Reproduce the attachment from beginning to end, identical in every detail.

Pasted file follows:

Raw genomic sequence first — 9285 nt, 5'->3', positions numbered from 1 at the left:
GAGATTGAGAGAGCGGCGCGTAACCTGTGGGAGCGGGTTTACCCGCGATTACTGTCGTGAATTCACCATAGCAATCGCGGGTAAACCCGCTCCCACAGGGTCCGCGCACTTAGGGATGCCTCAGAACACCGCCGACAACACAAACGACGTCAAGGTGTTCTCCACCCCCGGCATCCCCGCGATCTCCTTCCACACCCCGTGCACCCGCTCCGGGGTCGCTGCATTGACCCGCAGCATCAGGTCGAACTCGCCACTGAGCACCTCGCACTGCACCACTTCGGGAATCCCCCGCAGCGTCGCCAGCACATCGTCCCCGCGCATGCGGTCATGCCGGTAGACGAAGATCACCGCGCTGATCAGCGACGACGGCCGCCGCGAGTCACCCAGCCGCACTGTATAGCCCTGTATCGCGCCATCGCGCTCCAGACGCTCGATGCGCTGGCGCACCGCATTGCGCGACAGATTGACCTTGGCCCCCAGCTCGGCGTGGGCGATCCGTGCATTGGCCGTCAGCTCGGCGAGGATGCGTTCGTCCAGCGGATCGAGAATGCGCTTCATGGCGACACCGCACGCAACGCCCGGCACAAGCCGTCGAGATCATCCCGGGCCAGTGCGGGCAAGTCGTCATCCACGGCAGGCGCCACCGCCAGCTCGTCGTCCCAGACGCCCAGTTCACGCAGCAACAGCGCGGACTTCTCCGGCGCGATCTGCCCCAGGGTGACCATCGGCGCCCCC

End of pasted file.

Raw genomic sequence first — 9285 nt, 5'->3', positions numbered from 1 at the left:
GAGATTGAGAGAGCGGCGCGTAACCTGTGGGAGCGGGTTTACCCGCGATTACTGTCGTGAATTCACCATAGCAATCGCGGGTAAACCCGCTCCCACAGGGTCCGCGCACTTAGGGATGCCTCAGAACACCGCCGACAACACAAACGACGTCAAGGTGTTCTCCACCCCCGGCATCCCCGCGATCTCCTTCCACACCCCGTGCACCCGCTCCGGGGTCGCTGCATTGACCCGCAGCATCAGGTCGAACTCGCCACTGAGCACCTCGCACTGCACCACTTCGGGAATCCCCCGCAGCGTCGCCAGCACATCGTCCCCGCGCATGCGGTCATGCCGGTAGACGAAGATCACCGCGCTGATCAGCGACGACGGCCGCCGCGAGTCACCCAGCCGCACTGTATAGCCCTGTATCGCGCCATCGCGCTCCAGACGCTCGATGCGCTGGCGCACCGCATTGCGCGACAGATTGACCTTGGCCCCCAGCTCGGCGTGGGCGATCCGTGCATTGGCCGTCAGCTCGGCGAGGATGCGTTCGTCCAGCGGATCGAGAATGCGCTTCATGGCGACACCGCACGCAACGCCCGGCACAAGCCGTCGAGATCATCCCGGGCCAGTGCGGGCAAGTCGTCATCCACGGCAGGCGCCACCGCCAGCTCGTCGTCCCAGACGCCCAGTTCACGCAGCAACAGCGCGGACTTCTCCGGCGCGATCTGCCCCAGGGTGACCATCGGCGCCCCC